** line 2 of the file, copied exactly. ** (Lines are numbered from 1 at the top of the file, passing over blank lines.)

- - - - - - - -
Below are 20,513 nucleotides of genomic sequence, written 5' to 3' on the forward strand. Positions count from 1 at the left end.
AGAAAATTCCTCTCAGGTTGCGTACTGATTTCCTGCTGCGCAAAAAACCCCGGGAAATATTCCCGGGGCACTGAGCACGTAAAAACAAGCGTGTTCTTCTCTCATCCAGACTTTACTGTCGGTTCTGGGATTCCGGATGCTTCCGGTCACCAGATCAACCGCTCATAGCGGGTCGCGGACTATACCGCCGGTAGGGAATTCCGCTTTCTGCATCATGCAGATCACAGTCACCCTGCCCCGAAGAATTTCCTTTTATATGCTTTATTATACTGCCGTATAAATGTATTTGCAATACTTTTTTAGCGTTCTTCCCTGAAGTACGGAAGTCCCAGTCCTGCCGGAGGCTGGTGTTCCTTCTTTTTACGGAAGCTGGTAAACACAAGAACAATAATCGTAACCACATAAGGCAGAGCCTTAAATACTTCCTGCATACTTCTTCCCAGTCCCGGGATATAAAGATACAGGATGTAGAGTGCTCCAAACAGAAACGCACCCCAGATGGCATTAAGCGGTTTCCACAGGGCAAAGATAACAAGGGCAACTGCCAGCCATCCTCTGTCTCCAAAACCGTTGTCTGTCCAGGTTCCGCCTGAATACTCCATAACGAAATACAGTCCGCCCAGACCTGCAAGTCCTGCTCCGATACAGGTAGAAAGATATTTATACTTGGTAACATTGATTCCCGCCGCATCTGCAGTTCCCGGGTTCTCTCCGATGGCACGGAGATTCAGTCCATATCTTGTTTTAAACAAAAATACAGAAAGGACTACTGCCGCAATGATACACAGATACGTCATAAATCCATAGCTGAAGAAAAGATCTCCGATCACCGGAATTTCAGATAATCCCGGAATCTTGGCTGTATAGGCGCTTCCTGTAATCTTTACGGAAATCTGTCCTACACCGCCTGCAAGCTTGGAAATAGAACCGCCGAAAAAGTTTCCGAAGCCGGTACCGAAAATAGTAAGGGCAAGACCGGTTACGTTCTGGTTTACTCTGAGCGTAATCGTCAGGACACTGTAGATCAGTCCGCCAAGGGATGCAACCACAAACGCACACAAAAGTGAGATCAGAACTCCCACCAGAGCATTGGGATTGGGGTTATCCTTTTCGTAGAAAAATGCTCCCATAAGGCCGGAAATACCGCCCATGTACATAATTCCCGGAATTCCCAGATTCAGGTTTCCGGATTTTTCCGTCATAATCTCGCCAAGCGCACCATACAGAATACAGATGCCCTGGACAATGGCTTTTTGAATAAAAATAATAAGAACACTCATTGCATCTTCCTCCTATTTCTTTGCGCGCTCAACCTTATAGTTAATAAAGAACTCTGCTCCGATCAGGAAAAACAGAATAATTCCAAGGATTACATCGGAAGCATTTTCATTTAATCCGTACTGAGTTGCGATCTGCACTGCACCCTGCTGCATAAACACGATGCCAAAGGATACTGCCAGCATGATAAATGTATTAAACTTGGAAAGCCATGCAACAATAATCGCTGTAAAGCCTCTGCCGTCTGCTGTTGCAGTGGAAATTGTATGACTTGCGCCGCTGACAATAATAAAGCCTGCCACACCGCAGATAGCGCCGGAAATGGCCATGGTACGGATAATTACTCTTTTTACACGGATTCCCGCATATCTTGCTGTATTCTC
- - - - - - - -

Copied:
AGAAAATTCCTCTCAGGTTGCGTACTGATTTCCTGCTGCGCAAAAAACCCCGGGAAATATTCCCGGGGCACTGAGCACGTAAAAACAAGCGTGTTCTTCTCTCATCCAGACTTTACTGTCGGTTCTGGGATTCCGGATGCTTCCGGTCACCAGATCAACCGCTCATAGCGGGTCGCGGACTATACCGCCGGTAGGGAATTCCGCTTTCTGCATCATGCAGATCACAGTCACCCTGCCCCGAAGAATTTCCTTTTATATGCTTTATTATACTGCCGTATAAATGTATTTGCAATACTTTTTTAGCGTTCTTCCCTGAAGTACGGAAGTCCCAGTCCTGCCGGAGGCTGGTGTTCCTTCTTTTTACGGAAGCTGGTAAACACAAGAACAATAATCGTAACCACATAAGGCAGAGCCTTAAATACTTCCTGCATACTTCTTCCCAGTCCCGGGATATAAAGATACAGGATGTAGAGTGCTCCAAACAGAAACGCACCCCAGATGGCATTAAGCGGTTTCCACAGGGCAAAGATAACAAGGGCAACTGCCAGCCATCCTCTGTCTCCAAAACCGTTGTCTGTCCAGGTTCCGCCTGAATACTCCATAACGAAATACAGTCCGCCCAGACCTGCAAGTCCTGCTCCGATACAGGTAGAAAGATATTTATACTTGGTAACATTGATTCCCGCCGCATCTGCAGTTCCCGGGTTCTCTCCGATGGCACGGAGATTCAGTCCATATCTTGTTTTAAACAAAAATACAGAAAGGACTACTGCCGCAATGATACACAGATACGTCATAAATCCATAGCTGAAGAAAAGATCTCCGATCACCGGAATTTCAGATAATCCCGGAATCTTGGCTGTATAGGCGCTTCCTGTAATCTTTACGGAAATCTGTCCTACACCGCCTGCAAGCTTGGAAATAGAACCGCCGAAAAAGTTTCCGAAGCCGGTACCGAAAATAGTAAGGGCAAGACCGGTTACGTTCTGGTTTACTCTGAGCGTAATCGTCAGGACACTGTAGATCAGTCCGCCAAGGGATGCAACCACAAACGCACACAAAAGTGAGATCAGAACTCCCACCAGAGCATTGGGATTGGGGTTATCCTTTTCGTAGAAAAATGCTCCCATAAGGCCGGAAATACCGCCCATGTACATAATTCCCGGAATTCCCAGATTCAGGTTTCCGGATTTTTCCGTCATAATCTCGCCAAGCGCACCATACAGAATACAGATGCCCTGGACAATGGCTTTTTGAATAAAAATAATAAGAACACTCATTGCATCTTCCTCCTATTTCTTTGCGCGCTCAACCTTATAGTTAATAAAGAACTCTGCTCCGATCAGGAAAAACAGAATAATTCCAAGGATTACATCGGAAGCATTTTCATTTAATCCGTACTGAGTTGCGATCTGCACTGCACCCTGCTGCATAAACACGATGCCAAAGGATACTGCCAGCATGATAAATGTATTAAACTTGGAAAGCCATGCAACAATAATCGCTGTAAAGCCTCTGCCGTCTGCTGTTGCAGTGGAAATTGTATGACTTGCGCCGCTGACAATAATAAAGCCTGCCACACCGCAGATAGCGCCGGAAATGGCCATGGTACGGATAATTACTCTTTTTACACGGATTCCCGCATATCTTGCTGTATTCTC